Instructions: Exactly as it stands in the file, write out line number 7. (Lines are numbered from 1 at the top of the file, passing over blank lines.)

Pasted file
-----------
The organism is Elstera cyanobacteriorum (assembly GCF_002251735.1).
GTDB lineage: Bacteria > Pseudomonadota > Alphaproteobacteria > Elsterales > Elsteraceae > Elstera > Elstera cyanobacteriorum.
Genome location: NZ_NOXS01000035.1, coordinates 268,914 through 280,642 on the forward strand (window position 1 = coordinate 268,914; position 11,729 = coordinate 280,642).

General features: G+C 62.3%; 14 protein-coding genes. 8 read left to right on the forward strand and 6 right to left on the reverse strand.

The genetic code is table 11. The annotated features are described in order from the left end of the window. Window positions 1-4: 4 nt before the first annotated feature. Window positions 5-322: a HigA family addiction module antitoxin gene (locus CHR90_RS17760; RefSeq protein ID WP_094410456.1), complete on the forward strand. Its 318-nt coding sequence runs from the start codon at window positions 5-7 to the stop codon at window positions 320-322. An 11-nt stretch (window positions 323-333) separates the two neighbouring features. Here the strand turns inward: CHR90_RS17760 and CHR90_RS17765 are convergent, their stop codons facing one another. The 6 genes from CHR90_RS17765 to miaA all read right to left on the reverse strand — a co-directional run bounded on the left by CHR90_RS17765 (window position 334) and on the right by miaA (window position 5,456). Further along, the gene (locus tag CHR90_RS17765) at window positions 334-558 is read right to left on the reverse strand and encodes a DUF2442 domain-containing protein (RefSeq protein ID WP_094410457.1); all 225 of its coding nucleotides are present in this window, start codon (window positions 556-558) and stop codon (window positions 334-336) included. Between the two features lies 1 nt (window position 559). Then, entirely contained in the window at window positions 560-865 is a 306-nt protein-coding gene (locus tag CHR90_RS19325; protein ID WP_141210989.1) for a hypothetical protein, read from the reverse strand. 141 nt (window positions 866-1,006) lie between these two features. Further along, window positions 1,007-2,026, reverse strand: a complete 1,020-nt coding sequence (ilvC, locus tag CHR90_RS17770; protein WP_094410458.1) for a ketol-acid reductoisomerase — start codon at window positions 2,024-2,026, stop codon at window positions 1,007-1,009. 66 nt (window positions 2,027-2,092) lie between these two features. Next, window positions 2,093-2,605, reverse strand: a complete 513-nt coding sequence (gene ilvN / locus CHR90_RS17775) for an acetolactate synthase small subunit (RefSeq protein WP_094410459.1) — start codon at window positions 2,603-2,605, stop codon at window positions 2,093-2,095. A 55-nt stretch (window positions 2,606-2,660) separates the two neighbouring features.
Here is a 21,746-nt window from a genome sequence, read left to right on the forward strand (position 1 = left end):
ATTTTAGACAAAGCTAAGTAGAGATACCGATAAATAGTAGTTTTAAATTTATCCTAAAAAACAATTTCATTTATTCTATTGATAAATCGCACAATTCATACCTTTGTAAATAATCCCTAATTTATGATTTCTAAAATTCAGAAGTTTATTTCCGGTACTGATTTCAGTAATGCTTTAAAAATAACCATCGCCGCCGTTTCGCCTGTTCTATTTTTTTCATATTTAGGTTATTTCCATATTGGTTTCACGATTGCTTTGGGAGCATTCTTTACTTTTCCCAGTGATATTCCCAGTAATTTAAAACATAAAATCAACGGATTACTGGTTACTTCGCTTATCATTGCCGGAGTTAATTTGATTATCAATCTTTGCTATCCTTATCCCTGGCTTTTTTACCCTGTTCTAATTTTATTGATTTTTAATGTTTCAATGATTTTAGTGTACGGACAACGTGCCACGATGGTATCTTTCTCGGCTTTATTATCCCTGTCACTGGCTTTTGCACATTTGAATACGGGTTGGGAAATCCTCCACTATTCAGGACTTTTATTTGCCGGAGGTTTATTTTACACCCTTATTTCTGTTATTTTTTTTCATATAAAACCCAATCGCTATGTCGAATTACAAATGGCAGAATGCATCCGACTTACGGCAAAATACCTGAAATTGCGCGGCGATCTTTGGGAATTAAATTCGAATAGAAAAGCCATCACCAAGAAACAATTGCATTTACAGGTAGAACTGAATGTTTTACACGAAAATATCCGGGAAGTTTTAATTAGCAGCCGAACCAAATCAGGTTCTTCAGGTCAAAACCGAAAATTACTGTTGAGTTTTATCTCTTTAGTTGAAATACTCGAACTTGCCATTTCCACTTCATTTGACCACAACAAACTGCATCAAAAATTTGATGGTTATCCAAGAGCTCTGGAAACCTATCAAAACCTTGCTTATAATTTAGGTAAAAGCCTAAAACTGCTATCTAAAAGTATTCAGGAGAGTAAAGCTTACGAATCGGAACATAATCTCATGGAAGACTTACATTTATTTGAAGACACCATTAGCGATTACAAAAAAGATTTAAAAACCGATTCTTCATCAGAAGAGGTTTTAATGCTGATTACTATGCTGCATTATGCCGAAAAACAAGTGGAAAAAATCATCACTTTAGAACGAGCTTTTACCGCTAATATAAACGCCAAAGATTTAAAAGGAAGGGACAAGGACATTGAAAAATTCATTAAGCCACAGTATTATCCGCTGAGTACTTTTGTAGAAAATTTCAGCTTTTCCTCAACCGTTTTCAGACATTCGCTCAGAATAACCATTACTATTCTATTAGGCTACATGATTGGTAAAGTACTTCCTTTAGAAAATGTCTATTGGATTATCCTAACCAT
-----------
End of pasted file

ATTTTAGACAAAGCTAAGTAGAGATACCGATAAATAGTAGTTTTAAATTTATCCTAAAAAACAATTTCATTTATTCTATTGATAAATCGCACAATTCATACCTTTGTAAATAATCCCTAATTTATGATTTCTAAAATTCAGAAGTTTATTTCCGGTACTGATTTCAGTAATGCTTTAAAAATAACCATCGCCGCCGTTTCGCCTGTTCTATTTTTTTCATATTTAGGTTATTTCCATATTGGTTTCACGATTGCTTTGGGAGCATTCTTTACTTTTCCCAGTGATATTCCCAGTAATTTAAAACATAAAATCAACGGATTACTGGTTACTTCGCTTATCATTGCCGGAGTTAATTTGATTATCAATCTTTGCTATCCTTATCCCTGGCTTTTTTACCCTGTTCTAATTTTATTGATTTTTAATGTTTCAATGATTTTAGTGTACGGACAACGTGCCACGATGGTATCTTTCTCGGCTTTATTATCCCTGTCACTGGCTTTTGCACATTTGAATACGGGTTGGGAAATCCTCCACTATTCAGGACTTTTATTTGCCGGAGGTTTATTTTACACCCTTATTTCTGTTATTTTTTTTCATATAAAACCCAATCGCTATGTCGAATTACAAATGGCAGAATGCATCCGACTTACGGCAAAATACCTGAAATTGCGCGGCGATCTTTGGGAATTAAATTCGAATAGAAAAGCCATCACCAAGAAACAATTGCATTTACAGGTAGAACTGAATGTTTTACACGAAAATATCCGGGAAGTTTTAATTAGCAGCCGAACCAAATCAGGTTCTTCAGGTCAAAACCGAAAATTACTGTTGAGTTTTATCTCTTTAGTTGAAATACTCGAACTTGCCATTTCCACTTCATTTGACCACAACAAACTGCATCAAAAATTTGATGGTTATCCAAGAGCTCTGGAAACCTATCAAAACCTTGCTTATAATTTAGGTAAAAGCCTAAAACTGCTATCTAAAAGTATTCAGGAGAGTAAAGCTTACGAATCGGAACATAATCTCATGGAAGACTTACATTTATTTGAAGACACCATTAGCGATTACAAAAAAGATTTAAAAACCGATTCTTCATCAGAAGAGGTTTTAATGCTGATTACTATGCTGCATTATGCCGAAAAACAAGTGGAAAAAATCATCACTTTAGAACGAGCTTTTACCGCTAATATAAACGCCAAAGATTTAAAAGGAAGGGACAAGGACATTGAAAAATTCATTAAGCCACAGTATTATCCGCTGAGTACTTTTGTAGAAAATTTCAGCTTTTCCTCAACCGTTTTCAGACATTCGCTCAGAATAACCATTACTATTCTATTAGGCTACATGATTGGTAAAGTACTTCCTTTAGAAAATGTCTATTGGATTATCCTAACCAT